The Dark Web: explored and ignored

By David Sykes, Sophos

For most of us, the dark web is a mysterious entity which we know exists, but are unaware of how or why it works. However, as 33% of Australian businesses fell victim to financial fraud in the last year alone, the dark web played a leading role in making this all too easy for cyber criminals. In fact, the ease of availability and accessibility to this type of information makes it simple for criminals to become involved.

There are large organised groups, operating with a range of levels, who are reliant on the dark web for information. However, the vast majority of criminals are now operating on a much smaller scale or alone. Due to the increasing data available on the dark web, laws are struggling to keep up to make all kinds of activity operating on it illegal and smaller operations can act without too much fear of getting caught.
On a daily basis, consumers share our personal details - whether it’s accessing the local ATM, scanning drivers licence at a nightclub to sharing our credit card details when paying bills online. Unfortunately, this is a hacker’s paradise when it comes to accessing personal data to easily sell on the dark web.
Financial fraud products and services are one of the most popular purchases. Criminals called ‘carders’ will gather, either via phishing, skimming or hacking, and sell the information on. The stolen ‘dump’ of card details will then be up for sale on the dark web - and that’s only the beginning.
Purchasing the dump is a method of laundering money. Vendors purchase bitcoins via stolen money, then purchase stolen card information with the bitcoins. From there, they can buy whatever goods with the stolen cards and resell the goods for bitcoins. It’s a vicious cycle.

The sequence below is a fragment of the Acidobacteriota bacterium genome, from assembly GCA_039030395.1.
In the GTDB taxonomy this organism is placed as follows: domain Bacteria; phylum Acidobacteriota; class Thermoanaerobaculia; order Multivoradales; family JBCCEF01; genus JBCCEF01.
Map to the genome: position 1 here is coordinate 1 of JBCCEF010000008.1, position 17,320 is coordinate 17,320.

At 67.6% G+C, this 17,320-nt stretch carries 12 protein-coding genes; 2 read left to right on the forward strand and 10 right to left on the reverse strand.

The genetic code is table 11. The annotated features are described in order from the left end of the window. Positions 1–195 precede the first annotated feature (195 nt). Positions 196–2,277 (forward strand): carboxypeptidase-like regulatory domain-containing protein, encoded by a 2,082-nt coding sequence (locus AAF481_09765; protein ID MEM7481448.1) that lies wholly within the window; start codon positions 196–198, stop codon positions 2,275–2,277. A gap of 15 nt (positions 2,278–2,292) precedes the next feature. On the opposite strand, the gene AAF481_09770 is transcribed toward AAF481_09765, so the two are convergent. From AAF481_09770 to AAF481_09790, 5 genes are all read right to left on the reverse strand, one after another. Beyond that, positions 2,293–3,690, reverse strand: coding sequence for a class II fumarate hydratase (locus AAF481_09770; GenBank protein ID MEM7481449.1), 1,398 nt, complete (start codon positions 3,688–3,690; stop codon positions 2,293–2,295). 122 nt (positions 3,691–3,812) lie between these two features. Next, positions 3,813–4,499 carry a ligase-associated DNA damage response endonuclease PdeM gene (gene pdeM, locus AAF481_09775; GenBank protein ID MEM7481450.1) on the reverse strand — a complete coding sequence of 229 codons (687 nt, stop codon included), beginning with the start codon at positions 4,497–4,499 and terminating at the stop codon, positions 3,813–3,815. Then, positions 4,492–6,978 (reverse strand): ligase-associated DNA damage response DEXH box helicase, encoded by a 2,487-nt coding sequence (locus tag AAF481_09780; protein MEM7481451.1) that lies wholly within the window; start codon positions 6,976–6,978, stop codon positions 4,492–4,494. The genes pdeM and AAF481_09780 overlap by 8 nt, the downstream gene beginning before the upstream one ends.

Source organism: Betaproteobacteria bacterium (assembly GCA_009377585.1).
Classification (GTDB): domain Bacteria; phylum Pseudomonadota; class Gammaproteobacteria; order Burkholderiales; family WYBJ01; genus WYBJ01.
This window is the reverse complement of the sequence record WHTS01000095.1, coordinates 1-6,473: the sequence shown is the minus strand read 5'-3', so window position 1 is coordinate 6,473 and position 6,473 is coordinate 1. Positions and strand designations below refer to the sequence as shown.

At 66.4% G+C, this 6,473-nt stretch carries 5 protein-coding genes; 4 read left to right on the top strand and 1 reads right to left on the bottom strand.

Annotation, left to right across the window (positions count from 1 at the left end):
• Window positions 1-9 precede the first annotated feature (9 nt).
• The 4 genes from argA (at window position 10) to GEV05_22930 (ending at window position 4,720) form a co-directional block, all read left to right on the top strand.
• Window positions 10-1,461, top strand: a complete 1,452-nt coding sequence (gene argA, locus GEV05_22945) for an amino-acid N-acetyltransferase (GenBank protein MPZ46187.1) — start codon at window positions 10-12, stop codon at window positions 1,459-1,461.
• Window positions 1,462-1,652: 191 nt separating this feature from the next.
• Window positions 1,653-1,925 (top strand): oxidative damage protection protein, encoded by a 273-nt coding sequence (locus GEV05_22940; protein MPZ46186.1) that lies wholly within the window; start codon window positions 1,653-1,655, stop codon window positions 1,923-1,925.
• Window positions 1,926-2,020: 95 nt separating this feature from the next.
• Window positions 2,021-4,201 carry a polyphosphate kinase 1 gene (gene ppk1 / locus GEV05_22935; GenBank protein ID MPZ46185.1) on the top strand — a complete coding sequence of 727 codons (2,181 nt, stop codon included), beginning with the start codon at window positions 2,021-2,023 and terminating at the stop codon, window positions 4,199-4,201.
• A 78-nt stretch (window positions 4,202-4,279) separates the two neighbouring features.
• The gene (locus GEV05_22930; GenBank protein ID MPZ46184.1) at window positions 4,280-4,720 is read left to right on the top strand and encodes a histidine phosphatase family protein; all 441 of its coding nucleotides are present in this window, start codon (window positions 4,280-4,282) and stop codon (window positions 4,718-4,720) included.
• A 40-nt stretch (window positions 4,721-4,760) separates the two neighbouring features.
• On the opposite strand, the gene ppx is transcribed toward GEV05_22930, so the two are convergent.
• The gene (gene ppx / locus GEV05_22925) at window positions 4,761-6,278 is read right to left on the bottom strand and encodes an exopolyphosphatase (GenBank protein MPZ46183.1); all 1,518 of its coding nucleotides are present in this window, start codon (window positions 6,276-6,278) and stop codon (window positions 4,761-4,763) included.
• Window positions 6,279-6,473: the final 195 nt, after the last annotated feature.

The sheer amount of the data available has amounted in its own grading system that uses elements from freshness (how new the data is), validity (how much data is known), demographics (of the victim) and location to determine the value of the dump.
Most countries, Australia included, fall victim to the dark web and struggle to ensure laws are keeping up with cybercrime. In many instances, it’s against the law to use the exploits mentioned above, but it isn’t illegal to sell manuals describing how to use the exploits. With guides available to purchase, it isn’t surprising that there’s a rise in individual criminals who might purchase skimming machine tutorials and training to further develop their malicious skills.
The dark web has put spotlight on the type of data that criminals are looking to gather, much of this data consumers give out freely, day in day out. Businesses haven’t necessarily investing in protecting their data, a lack of mandatory disclosure laws in the past meant that they weren’t obliged to share any breaches. However, as the Privacy Amendment (Notifiable Data Breaches) Bill 2016 is due to come into effect this year, there will be an expectation to remain alert on phishing attempts and should result in a reduction of data breaches.

Tags cyber criminalsdark web

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